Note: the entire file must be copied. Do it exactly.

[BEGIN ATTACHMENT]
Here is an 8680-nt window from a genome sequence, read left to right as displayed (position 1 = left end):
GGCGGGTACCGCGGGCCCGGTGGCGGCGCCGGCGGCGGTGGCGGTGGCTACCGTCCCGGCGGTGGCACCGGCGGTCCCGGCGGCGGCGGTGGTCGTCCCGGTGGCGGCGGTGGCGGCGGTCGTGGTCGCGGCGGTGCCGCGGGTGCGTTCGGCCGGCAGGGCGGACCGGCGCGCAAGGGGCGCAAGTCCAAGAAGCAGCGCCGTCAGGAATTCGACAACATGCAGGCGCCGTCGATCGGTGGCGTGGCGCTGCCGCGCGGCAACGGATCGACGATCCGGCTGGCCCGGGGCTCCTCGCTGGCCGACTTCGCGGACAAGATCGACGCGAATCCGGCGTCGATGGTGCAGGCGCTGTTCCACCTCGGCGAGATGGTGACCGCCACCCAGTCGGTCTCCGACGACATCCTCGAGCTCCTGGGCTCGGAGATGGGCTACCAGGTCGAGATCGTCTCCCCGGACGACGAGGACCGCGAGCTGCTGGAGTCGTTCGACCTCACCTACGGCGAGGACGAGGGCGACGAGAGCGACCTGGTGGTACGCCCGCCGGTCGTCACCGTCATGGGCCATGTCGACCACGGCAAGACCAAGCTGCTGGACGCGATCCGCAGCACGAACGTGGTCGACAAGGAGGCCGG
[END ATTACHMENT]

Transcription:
Here is an 8680-nt window from a genome sequence, read left to right as displayed (position 1 = left end):
GGCGGGTACCGCGGGCCCGGTGGCGGCGCCGGCGGCGGTGGCGGTGGCTACCGTCCCGGCGGTGGCACCGGCGGTCCCGGCGGCGGCGGTGGTCGTCCCGGTGGCGGCGGTGGCGGCGGTCGTGGTCGCGGCGGTGCCGCGGGTGCGTTCGGCCGGCAGGGCGGACCGGCGCGCAAGGGGCGCAAGTCCAAGAAGCAGCGCCGTCAGGAATTCGACAACATGCAGGCGCCGTCGATCGGTGGCGTGGCGCTGCCGCGCGGCAACGGATCGACGATCCGGCTGGCCCGGGGCTCCTCGCTGGCCGACTTCGCGGACAAGATCGACGCGAATCCGGCGTCGATGGTGCAGGCGCTGTTCCACCTCGGCGAGATGGTGACCGCCACCCAGTCGGTCTCCGACGACATCCTCGAGCTCCTGGGCTCGGAGATGGGCTACCAGGTCGAGATCGTCTCCCCGGACGACGAGGACCGCGAGCTGCTGGAGTCGTTCGACCTCACCTACGGCGAGGACGAGGGCGACGAGAGCGACCTGGTGGTACGCCCGCCGGTCGTCACCGTCATGGGCCATGTCGACCACGGCAAGACCAAGCTGCTGGACGCGATCCGCAGCACGAACGTGGTCGACAAGGAGGCCGG